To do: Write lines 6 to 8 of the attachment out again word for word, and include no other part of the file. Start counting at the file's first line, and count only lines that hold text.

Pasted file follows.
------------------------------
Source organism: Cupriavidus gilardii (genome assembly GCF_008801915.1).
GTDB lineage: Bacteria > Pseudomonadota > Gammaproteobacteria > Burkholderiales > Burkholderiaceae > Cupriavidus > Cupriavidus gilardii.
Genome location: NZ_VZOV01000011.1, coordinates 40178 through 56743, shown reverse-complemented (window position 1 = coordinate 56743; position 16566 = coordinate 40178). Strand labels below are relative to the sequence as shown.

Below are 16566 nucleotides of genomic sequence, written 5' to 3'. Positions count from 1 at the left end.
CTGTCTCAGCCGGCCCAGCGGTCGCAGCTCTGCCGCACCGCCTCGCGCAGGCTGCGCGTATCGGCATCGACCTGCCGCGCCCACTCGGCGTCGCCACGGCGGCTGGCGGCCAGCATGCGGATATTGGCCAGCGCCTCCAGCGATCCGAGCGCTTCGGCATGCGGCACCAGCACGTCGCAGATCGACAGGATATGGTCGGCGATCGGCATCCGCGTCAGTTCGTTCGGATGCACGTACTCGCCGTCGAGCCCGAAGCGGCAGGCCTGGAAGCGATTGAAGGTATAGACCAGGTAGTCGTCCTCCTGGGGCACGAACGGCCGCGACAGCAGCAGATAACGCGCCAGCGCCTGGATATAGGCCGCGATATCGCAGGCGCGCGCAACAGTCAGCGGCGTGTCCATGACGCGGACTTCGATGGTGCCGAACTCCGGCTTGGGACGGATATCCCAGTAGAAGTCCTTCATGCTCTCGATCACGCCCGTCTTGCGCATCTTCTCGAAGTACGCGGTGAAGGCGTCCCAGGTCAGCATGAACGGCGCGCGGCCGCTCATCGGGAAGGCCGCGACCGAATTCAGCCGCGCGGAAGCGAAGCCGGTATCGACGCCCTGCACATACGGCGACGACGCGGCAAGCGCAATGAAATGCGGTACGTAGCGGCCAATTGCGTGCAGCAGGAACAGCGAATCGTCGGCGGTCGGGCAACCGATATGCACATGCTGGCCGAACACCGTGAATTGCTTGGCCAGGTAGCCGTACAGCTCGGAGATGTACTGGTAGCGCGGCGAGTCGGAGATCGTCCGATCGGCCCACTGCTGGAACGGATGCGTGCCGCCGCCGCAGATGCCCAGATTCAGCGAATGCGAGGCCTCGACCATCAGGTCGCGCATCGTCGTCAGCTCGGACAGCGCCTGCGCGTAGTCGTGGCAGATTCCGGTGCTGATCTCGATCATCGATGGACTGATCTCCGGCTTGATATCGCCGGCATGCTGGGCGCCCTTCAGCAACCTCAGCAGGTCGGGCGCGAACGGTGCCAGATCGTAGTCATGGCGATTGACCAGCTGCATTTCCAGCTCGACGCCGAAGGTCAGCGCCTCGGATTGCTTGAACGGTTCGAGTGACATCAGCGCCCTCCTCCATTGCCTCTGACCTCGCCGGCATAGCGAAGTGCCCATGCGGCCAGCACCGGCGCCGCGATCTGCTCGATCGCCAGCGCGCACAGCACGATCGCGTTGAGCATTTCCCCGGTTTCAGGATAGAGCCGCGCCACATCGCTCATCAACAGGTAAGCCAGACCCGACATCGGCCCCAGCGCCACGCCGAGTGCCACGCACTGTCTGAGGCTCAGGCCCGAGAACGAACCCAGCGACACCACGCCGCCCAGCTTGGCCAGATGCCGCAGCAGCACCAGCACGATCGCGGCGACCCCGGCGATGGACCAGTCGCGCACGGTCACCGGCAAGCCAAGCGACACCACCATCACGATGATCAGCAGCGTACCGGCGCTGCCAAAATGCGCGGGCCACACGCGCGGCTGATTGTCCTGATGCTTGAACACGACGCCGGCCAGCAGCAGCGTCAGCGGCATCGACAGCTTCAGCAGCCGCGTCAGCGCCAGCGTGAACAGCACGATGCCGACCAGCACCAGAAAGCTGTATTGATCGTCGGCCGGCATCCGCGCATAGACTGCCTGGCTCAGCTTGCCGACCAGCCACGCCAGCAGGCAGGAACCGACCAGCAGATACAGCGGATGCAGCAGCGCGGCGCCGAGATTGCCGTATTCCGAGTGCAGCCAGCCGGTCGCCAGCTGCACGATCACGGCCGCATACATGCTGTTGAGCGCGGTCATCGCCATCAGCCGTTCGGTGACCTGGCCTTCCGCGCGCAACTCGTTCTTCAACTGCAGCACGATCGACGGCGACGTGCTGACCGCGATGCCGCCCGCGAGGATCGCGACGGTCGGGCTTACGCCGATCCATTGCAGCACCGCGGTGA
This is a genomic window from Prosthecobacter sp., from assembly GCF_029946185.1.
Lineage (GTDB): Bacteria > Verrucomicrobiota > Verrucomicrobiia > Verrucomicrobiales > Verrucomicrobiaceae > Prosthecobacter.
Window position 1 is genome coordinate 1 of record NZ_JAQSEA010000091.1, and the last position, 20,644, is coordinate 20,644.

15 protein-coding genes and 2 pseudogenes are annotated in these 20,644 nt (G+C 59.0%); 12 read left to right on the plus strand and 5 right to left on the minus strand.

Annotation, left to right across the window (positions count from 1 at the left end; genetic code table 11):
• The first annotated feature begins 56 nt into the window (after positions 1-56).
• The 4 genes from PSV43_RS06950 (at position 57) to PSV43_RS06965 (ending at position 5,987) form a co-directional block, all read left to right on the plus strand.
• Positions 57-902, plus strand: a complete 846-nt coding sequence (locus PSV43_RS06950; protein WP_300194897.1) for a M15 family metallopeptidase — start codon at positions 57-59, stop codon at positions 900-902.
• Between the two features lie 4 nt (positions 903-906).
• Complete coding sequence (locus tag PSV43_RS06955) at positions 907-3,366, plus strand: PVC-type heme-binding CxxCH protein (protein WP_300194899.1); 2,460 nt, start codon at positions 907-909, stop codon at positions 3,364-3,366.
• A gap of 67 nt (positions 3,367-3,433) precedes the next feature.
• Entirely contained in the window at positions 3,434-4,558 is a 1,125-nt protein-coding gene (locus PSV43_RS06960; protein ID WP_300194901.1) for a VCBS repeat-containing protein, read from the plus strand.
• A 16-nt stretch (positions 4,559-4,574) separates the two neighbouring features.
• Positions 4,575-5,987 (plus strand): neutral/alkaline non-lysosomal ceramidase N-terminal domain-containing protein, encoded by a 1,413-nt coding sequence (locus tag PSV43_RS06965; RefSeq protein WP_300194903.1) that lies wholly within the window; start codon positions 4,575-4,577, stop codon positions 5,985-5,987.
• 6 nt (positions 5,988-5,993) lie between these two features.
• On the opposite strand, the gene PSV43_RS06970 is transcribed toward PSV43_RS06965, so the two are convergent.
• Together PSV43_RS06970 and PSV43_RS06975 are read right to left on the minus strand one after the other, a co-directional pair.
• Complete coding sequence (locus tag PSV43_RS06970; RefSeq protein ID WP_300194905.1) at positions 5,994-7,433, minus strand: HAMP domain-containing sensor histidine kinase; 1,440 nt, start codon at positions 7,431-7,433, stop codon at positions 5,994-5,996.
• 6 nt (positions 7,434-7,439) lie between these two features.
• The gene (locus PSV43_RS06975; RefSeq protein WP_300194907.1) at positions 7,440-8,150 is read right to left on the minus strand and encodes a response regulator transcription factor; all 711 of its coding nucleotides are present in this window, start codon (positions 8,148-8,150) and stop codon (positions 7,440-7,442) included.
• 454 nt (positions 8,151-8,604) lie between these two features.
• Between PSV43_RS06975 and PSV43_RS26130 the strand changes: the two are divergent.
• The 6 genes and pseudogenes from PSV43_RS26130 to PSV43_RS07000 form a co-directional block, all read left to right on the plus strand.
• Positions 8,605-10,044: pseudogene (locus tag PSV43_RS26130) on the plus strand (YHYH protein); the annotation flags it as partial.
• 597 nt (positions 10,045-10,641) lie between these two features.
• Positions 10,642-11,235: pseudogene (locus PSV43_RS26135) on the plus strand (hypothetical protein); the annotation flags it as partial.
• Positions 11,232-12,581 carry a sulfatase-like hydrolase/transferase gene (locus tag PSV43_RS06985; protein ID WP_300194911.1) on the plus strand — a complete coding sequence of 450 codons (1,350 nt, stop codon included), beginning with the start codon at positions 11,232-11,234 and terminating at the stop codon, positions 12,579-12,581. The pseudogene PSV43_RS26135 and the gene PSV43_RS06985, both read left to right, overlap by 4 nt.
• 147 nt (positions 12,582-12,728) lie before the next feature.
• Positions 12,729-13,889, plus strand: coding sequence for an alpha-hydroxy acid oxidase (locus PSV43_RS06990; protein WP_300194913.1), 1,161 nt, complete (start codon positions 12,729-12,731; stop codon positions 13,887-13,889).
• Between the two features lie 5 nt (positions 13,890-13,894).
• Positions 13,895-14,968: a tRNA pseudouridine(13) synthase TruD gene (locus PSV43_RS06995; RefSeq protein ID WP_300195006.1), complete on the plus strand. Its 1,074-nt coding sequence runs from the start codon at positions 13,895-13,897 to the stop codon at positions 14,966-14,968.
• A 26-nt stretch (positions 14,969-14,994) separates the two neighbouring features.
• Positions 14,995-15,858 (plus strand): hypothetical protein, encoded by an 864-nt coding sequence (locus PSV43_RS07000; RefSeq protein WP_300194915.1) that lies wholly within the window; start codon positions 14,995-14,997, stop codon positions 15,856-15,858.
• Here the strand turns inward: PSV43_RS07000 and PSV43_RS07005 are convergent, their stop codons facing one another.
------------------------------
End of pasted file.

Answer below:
This is a genomic window from Prosthecobacter sp., from assembly GCF_029946185.1.
Lineage (GTDB): Bacteria > Verrucomicrobiota > Verrucomicrobiia > Verrucomicrobiales > Verrucomicrobiaceae > Prosthecobacter.
Window position 1 is genome coordinate 1 of record NZ_JAQSEA010000091.1, and the last position, 20,644, is coordinate 20,644.